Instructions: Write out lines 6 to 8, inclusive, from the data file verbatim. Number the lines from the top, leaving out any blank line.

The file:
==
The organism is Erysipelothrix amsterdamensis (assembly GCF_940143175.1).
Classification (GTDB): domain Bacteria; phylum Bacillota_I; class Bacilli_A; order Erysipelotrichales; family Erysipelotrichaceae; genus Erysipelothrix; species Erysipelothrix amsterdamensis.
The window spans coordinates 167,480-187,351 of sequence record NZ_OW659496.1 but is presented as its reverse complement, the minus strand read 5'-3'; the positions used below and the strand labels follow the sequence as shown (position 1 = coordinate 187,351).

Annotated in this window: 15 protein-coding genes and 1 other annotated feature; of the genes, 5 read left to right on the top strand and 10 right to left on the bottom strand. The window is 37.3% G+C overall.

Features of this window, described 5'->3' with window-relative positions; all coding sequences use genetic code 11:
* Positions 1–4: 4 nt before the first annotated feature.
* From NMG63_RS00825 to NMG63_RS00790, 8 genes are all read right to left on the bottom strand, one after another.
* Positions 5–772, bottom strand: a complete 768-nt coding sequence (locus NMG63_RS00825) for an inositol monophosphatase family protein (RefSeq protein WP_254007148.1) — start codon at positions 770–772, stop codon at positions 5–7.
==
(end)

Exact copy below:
* Positions 1–4: 4 nt before the first annotated feature.
* From NMG63_RS00825 to NMG63_RS00790, 8 genes are all read right to left on the bottom strand, one after another.
* Positions 5–772, bottom strand: a complete 768-nt coding sequence (locus NMG63_RS00825) for an inositol monophosphatase family protein (RefSeq protein WP_254007148.1) — start codon at positions 770–772, stop codon at positions 5–7.